The price spread between the two most significant crude oil markers, West Texas Intermediate (WTI) and North Sea Brent, shrunk rapidly in the last few months to the lowest levels since 2011. At certain points in early February of this year, WTI traded as much as $23/b below Brent crude, but the spread has steadily narrowed since then to trade at current levels of near parity as the US marker rallied by more than 25 percent compared with just a 9 percent rise in Brent during this period.
The convergence between the two crude grades shows how improved pipeline networks and the use of rail links, which have facilitated the efficient movement of crude from inland to refiners on the coasts, have helped to unlock a glut at America’s oil-storage hub at Cushing, Oklahoma. The US Energy Information Administration estimated that new projects would provide 1.15 mb/d of additional pipeline capacity to deliver crude from Cushing to the US Gulf Coast, with another 830,000 b/d to move crude directly from the Permian Basin in Texas to the US Gulf. Starting in 2011, the rail volume increased and the total amount of crude oil and refined products being transported by rail was close to 1.34 mb/d during the first half of 2013, up from 927,000 b/d during the first six months of last year. WTI also got a further boost as refiners in the US consumed more crude than at any time in almost eight years. During the week ending 12 July, refiners have processed more than 16.2 mb/d, which corresponds to a refinery utilisation rate of almost 93 percent.
Indeed, inventories in Cushing rose to almost 52 mb at the beginning of the year as a result of oversupply before falling to around 42 mb at the end of July. This decline in stocks has encouraged some money managers to bet on the recovery in WTI prices contributing to narrowing the spread between WTI and Brent. Indeed, money managers have doubled their net long positions by the end of July compared with the same period a year earlier, reaching almost 320,000 contracts. Furthermore, the completion of improvements to BP’s refinery in Whiting, Indiana, which is now absorbing close to 400,000 b/d of the surplus crude, helped to relieve the glut. This surge in Midwest refinery demand, coupled with shortened supply from Alberta, Canada, on upgrader maintenance and pipeline shutdowns had helped the gap to tighten. On the other hand, the fall in Brent crude oil prices due to reduced demand has also contributed to narrowing the WTI-Brent spread.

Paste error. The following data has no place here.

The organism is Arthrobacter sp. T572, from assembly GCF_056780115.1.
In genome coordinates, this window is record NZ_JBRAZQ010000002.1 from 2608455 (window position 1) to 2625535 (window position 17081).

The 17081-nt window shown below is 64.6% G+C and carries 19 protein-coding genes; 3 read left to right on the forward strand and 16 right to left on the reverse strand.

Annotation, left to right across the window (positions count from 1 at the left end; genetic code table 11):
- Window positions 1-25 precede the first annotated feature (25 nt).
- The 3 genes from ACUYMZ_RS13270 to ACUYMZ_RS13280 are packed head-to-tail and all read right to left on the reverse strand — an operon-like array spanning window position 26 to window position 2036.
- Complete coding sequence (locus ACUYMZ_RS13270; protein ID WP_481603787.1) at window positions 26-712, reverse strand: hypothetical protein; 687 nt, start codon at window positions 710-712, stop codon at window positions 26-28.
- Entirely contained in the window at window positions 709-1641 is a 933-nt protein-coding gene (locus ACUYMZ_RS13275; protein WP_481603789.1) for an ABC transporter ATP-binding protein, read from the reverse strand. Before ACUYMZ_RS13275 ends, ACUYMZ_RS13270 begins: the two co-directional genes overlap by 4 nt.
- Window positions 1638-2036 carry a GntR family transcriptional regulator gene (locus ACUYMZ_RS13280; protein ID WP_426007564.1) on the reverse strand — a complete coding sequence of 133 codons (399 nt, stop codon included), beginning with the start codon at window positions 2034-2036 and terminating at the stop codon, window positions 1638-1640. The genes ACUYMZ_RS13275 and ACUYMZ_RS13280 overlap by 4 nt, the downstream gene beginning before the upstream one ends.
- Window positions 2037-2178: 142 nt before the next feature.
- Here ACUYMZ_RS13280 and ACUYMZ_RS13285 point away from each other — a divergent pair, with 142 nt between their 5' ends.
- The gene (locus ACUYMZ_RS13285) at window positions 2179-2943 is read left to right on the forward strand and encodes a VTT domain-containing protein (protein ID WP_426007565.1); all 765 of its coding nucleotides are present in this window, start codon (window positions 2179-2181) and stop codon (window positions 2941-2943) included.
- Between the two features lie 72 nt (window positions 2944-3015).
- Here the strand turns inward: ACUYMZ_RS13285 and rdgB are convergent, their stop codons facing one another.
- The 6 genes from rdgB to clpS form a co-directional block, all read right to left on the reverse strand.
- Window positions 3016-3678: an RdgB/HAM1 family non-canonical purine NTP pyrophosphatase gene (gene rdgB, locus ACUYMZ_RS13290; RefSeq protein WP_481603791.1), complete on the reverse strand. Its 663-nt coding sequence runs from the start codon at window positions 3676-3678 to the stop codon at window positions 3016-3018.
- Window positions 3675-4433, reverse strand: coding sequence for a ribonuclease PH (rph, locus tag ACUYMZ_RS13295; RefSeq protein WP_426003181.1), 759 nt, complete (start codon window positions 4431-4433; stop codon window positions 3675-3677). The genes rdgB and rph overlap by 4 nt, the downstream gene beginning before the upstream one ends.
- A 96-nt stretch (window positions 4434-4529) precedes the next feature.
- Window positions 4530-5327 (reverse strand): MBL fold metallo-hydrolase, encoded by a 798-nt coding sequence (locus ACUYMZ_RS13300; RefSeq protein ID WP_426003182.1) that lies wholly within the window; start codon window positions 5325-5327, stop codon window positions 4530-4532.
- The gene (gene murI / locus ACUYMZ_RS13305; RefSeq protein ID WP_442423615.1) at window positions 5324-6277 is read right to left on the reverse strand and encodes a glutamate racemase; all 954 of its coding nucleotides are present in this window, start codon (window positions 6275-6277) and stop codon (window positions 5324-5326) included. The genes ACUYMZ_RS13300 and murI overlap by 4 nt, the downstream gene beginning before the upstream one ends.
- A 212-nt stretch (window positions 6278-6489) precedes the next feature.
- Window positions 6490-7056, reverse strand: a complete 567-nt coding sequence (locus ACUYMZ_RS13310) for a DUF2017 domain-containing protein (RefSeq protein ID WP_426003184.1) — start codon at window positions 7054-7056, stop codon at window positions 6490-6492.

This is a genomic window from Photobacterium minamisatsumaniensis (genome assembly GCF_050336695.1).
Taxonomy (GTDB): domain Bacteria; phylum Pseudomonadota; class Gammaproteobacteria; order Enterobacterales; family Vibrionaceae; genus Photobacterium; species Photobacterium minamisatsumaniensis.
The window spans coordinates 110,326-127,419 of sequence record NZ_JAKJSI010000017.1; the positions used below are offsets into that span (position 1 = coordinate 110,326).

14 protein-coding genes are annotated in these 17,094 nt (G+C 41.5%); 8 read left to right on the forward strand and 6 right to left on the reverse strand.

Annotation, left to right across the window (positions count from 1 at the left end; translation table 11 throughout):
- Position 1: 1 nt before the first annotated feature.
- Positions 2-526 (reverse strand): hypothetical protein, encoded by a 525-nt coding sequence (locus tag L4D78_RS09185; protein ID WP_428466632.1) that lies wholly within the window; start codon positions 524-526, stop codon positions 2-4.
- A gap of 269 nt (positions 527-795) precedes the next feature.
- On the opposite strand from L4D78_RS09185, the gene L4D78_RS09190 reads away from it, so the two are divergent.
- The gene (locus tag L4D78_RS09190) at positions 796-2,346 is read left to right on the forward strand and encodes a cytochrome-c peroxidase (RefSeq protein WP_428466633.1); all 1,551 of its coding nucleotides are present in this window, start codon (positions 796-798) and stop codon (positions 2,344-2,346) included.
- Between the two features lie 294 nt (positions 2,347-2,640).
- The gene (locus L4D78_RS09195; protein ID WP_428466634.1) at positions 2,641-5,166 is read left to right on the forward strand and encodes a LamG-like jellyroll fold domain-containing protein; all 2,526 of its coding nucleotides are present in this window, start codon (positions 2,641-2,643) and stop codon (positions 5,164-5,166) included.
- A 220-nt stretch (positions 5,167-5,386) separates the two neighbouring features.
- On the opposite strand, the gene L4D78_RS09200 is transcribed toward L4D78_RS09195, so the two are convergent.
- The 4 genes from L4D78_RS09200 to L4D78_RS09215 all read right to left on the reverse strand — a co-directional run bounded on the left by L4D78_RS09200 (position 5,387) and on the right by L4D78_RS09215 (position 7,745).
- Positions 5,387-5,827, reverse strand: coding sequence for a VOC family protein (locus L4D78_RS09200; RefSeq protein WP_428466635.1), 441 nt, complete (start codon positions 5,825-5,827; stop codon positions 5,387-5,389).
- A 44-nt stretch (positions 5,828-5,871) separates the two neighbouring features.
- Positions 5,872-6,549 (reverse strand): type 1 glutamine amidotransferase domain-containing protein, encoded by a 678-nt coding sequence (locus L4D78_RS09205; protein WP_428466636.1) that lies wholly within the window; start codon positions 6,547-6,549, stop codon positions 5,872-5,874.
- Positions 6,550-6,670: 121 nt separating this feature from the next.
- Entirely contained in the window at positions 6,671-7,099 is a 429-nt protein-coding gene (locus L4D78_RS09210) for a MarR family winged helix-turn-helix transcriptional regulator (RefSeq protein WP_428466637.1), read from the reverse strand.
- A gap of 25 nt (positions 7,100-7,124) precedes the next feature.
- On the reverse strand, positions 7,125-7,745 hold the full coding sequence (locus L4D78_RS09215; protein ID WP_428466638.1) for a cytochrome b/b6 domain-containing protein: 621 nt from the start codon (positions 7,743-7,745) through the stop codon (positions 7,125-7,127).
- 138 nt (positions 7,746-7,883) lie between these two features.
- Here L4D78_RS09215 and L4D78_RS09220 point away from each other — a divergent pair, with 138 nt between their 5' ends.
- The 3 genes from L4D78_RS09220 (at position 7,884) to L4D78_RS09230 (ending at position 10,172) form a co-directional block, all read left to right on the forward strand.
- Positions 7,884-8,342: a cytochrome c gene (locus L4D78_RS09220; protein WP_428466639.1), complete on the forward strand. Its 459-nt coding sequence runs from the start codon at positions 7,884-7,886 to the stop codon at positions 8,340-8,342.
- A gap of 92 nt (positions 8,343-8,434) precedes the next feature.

While the spread has converged significantly and has had a positive impact on US domestic oil producers, the profits from shipping oil by rail are shrinking, making pipeline deliveries more attractive and slowing the demand for train cargoes. Refineries in the US East Coast and eastern Canada that traditionally import foreign crudes from the Atlantic Basin have benefited from growing output from North Dakota, where prices have been cheaper than North Sea Brent and West African grades, enough to cover the cost of rail shipments. However, because the WTI-Brent spreads are narrowing, the economic attractiveness of sending US midcontinent crudes by rail to various trading points has decreased significantly and once these spreads are offset by the additional cost of rail, shippers are more likely to use the new 830,000 b/d pipeline capacity. Moreover, US refiners in the Midwest are losing an advantage they have enjoyed for nearly three years as the gap between WTI and Brent has narrowed considerably. Prior to this, refiners’ margins had benefited from the purchased of low-priced WTI-linked crudes and sale of refined products, such as gasoline and diesel, at prices linked to the more expensive Brent. However, with the drop in the spread, this advantage had been considerably reduced.
Looking ahead, the Brent-WTI spread is expected to widen again as the US Gulf Coast becomes increasingly saturated in light sweet crude grades. A wider price differential will then likely be required to encourage refiners to run lighter barrels at the expense of medium grades. On the other hand, as the tight oil and WTI flowing into Cushing, where WTI is priced, are lighter and sweeter than the North Sea grade, there remains a slight chance that WTI could once again trade at a premium to Brent.